has increased while resources have declined. There was a large influx 
of completed petitions ready to be reviewed in the mid-1990s. Of the 
55 completed petitions that BIA has received since the inception of 
the regulatory process in 1978, 23 (or 42 percent) were submitted 
between 1993 and 1997 (see figure 1). 

Figure 1: Number of Petitioning Groups in Regulatory Process: 

[Refer to PDF for image: line graph] 

The graph depicts the Number of Petitioning Groups in Regulatory 
Process for the years 1980 through 2000. 

Note: Status as of the last day of each calendar year. 

Source: BIA. 

[End of figure] 

The chief of the branch responsible for evaluating petitions told us 
that, based solely on the historic rate at which BIA has issued final 
determinations, it could take 15 years to resolve all the currently 
completed petitions. In contrast, the regulations outline a process 
for evaluating a completed petition that should take about 2 years. 

Compounding the backlog of petitions awaiting evaluation is the 
increased burden of related administrative responsibilities that 
reduce the time available for BIA's technical staff to evaluate 
petitions. Although they could not provide precise data, members of 
the staff told us that this burden has increased substantially over 
the years and estimate that they now spend up to 40 percent of their 
time fulfilling administrative responsibilities. In particular, there 
are substantial numbers of Freedom of Information Act (FOIA) requests 
related to petitions. Also, petitioners and third parties frequently 
file requests for reconsideration of recognition decisions that need 
to be reviewed by the Interior Board of Indian Appeals, requiring the 
staff to prepare the record and response to issues referred to the 
Board. Finally, the regulatory process has been subject to an 
increasing number of lawsuits from dissatisfied parties, filed by 
petitioners who have completed the process and been denied 
recognition, as well as current petitioners who are dissatisfied with 
the amount of time it is taking to process their petitions. 

Staff represents the vast majority of resources used by BIA to 
evaluate petitions and perform related administrative duties. Despite 
the increased workload faced by the BIA's technical staff, the 
available staff resources to complete the workload have decreased. The 
number of BIA staff members assigned to evaluate petitions peaked in 
1993 at 17. However, in the last 5 years, the number of staff members 
has averaged less than 11, a decrease of more than 35 percent.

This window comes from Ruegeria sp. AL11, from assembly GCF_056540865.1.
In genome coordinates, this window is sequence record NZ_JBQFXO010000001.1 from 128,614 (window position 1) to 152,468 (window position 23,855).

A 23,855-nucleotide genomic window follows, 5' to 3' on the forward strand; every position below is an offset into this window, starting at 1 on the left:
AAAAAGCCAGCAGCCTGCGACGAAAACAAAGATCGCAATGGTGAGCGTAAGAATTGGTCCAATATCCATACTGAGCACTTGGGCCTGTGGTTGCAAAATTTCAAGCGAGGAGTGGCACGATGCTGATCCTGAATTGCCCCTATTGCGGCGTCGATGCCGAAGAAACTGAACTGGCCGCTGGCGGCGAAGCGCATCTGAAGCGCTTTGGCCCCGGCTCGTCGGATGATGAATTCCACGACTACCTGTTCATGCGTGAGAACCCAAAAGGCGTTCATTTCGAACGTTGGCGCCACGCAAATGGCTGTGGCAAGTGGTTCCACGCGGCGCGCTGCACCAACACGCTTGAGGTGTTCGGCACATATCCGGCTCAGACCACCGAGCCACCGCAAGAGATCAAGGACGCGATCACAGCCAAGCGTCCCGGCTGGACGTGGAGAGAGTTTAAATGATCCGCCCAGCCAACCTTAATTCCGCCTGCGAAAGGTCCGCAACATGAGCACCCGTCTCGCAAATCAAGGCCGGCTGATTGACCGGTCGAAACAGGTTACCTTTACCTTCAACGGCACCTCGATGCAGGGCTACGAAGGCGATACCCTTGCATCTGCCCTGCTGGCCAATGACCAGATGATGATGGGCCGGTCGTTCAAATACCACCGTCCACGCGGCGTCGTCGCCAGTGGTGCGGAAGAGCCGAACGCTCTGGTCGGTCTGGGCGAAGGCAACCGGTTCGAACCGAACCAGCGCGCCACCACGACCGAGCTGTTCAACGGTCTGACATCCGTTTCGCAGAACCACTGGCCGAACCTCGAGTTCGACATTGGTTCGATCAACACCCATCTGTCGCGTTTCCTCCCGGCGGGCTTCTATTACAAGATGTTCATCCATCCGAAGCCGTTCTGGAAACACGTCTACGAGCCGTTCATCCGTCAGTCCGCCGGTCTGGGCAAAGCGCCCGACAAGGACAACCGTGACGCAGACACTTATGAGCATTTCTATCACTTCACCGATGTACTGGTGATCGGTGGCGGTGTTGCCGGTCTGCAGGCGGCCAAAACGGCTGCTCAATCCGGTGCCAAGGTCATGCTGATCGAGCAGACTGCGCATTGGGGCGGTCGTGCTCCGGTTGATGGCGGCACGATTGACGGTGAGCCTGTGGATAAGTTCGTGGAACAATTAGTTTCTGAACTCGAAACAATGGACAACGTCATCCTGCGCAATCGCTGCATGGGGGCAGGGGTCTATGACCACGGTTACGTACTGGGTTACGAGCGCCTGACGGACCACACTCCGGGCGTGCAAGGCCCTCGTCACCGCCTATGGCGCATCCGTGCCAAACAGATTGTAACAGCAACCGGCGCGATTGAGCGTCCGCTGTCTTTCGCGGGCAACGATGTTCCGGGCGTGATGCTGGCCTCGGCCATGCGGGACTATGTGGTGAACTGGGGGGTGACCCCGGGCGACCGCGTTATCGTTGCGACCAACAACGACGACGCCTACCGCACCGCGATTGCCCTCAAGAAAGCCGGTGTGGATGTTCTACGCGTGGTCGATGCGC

In addition to the resources not keeping pace with workload, the 
recognition process also lacks effective procedures for addressing the 
workload in a timely manner. Although the regulations establish 
timelines for processing petitions that, if met, would result in a 
final decision in approximately 2 years, these timelines are routinely 
extended, either because of BIA resource constraints or at the request 
of petitioners and third parties (upon showing good cause). As a 
result, only 12 of the 32 petitions that BIA has finished reviewing 
were completed within 2 years or less, and all but 2 of the 13 
petitions currently under review have already been under review for 
more than 2 years. 

While BIA may extend timelines for many reasons, it has no mechanism 
that balances the need for a thorough review of a petition with the 
need to complete the decision process. The decision process lacks 
effective time frames that create a sense of urgency to offset the 
desire to consider all information from all interested parties in the 
process. BIA recently dropped one mechanism for creating a sense of 
urgency. In fiscal year 2000, BIA dropped its long-term goal of 
reducing the number of petitions actively being considered from its 
annual performance plan because the addition of new petitions would 
make this goal impossible to achieve. The BIA has not replaced it with 
another more realistic goal, such as reducing the number of petitions 
on ready status or reducing the average time needed to process a 
petition once it is placed on active status. 

As third parties become more active in the recognition process—for